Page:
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Brewery Flooring Tips for International Beer Day

  • Brewery Flooring Tips for International Beer Day
  • Brewery Flooring Tips for International Beer Day2
  • Brewery Flooring Tips for International Beer Day3
  • Brewery Flooring Tips for International Beer Day4

Brewery Flooring Tips for International Beer Day

To mark this year’s International Beer Day on the 5th August, which celebrates brewers the world over, Flowcrete India has compiled the following flooring advice to help beer producers ensure that the finish beneath their feet will provide a clean and reliable surface on which to brew the perfect pint!

The beer industry is booming around the world at the moment, and India in particular is seeing a signifiacnt amount of growth in this sector! For example in 2014-15 286 million cases (representing a 6% growth) were produced to meet the  ever-increasing demand for Indian brewed beers.

This boom means that India’s brewery industry has to ramp up production volumes while simultaneously ensuring that high standards are maintained throughout the lifecycle of each keg, bottle or can of beer.

Getting a brewery’s building materials right is critical to this, as if any aspect of a facility fails then it could not only interrupt the daily operational activity, but may even pose a dangerous contamination risk! Choosing the optimum floor finish is central to ensuring a hygienic, effective brewery, as if there are cracks in the finish then it can quickly start to harbour bacteria, mould, dust and grime.

To avoid this, all brewing and kegging rooms need a floor that meets the following criteria in order to provide sufficient protection against the challenging on-site conditions it will be faced with:

1. Impact Resistance

The floor needs to be robust enough to withstand the continuous impact, wear and abrasions from kegs, hose ends, barrels, pallets, trolleys and forklifts and the chosen system needs to be able to maintain a functional finish despite point loading from heavy equipment operating at full capacity.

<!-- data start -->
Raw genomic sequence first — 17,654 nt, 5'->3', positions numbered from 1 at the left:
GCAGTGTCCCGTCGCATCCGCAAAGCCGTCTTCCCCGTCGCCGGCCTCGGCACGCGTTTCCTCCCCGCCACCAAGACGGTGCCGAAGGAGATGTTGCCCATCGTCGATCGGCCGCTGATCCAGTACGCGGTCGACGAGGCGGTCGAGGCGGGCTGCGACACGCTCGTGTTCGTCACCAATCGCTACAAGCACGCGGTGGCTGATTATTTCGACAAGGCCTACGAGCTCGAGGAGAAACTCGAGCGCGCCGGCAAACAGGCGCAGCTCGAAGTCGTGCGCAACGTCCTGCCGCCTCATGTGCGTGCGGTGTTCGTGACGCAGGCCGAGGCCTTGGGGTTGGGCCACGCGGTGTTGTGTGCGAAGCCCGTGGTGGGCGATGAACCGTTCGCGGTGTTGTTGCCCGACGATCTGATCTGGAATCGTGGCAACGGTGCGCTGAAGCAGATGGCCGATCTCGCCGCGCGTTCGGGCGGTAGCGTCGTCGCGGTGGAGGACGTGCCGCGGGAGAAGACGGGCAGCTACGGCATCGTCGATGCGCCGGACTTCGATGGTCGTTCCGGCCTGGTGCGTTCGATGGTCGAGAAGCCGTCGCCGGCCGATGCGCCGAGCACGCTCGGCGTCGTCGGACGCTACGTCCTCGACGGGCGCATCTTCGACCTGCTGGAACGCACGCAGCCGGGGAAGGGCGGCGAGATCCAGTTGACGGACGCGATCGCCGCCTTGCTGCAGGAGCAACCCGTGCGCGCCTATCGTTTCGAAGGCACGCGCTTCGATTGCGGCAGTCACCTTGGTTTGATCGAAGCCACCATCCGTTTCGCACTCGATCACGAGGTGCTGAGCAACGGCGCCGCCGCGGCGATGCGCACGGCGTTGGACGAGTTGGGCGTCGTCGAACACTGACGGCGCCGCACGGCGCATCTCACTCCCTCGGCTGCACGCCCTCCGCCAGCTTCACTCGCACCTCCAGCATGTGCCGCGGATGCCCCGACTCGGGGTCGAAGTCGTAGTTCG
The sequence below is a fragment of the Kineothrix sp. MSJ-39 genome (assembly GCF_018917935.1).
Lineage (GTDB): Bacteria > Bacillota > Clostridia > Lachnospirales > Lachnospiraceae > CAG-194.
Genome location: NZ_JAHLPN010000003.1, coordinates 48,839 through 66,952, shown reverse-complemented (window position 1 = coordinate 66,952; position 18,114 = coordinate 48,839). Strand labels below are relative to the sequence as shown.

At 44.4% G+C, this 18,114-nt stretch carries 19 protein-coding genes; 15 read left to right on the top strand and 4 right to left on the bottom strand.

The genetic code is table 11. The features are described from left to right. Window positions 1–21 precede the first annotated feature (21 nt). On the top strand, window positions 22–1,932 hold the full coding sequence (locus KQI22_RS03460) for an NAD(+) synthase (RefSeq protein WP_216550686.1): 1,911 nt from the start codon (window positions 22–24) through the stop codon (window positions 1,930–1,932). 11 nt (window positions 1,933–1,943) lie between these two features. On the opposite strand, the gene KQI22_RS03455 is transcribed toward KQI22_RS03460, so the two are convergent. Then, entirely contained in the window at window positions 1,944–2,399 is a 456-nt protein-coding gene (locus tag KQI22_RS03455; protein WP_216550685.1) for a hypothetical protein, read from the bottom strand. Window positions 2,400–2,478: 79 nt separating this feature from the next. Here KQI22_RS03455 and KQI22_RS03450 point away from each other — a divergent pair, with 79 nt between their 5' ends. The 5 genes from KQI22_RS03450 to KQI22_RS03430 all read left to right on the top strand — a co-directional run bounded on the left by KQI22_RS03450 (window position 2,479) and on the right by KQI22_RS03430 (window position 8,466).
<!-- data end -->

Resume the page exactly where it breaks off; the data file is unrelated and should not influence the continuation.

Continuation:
2. Anti-slip

Breweries are inherently slippery places, with spillages and frequent cleaning often leading to excess water onsite. The floor should be positively textured in order to enhance traction underfoot, minimising any potential slip risks and safeguarding the health of employees.

3. Thermal Shock Resistant

Excellent resistance to thermal shock is required to survive steam cleaning and the extreme temperatures within a brewery. If the floor is not thick and durable enough then sudden changes in heat can quickly cause cracks to appear in the finish.

4. Chemical resistant

The brewing process necessitates a variety of chemicals, salts, yeast, alcohol, malt enzymes, brewing sugars, acids, cleaning agents and by-products which are heated, moved, mixed and mashed onsite. Should these substances spill onto the floor in sufficient quantities then they could erode the surface layer of an insufficiently robust finish.

5. Cleanability

Spillages that are left unaddressed or water left to pond are prime causes of bacterial contamination. Floors should be seamless, impervious, sloped to drains and coved along the edges to help the cleaning routine quickly and effortlessly remove excess liquid, unwanted substances and contaminants out of the area.

6. Antimicrobial

Antimicrobial flooring solutions are available to make brewery floors as hygienic as possible. Specialist resin systems can have a powerful bactericidal additive incorporated within the floor to discourage the growth of harmful microorganisms.

7. Easy to Maintain

A busy brewery needs a reliable floor area, as otherwise frequent repairs or an early refurbishment can lead to long periods of unprofitable downtime. Equally the ability of the floor to speed up the cleaning process helps to reduce labour costs and means that there is even more time available to get on with the vital task of producing case after case of high quality beer.

A long-lasting, easy to maintain floor can in fact be a business advantage in the long run, as the maintenance itself will require less time, energy and resources while the initial cost of the coating can be divided into many years of effective surface – making it cheaper over time than alternative materials that will fail sooner.

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Sheeba Sakthivel

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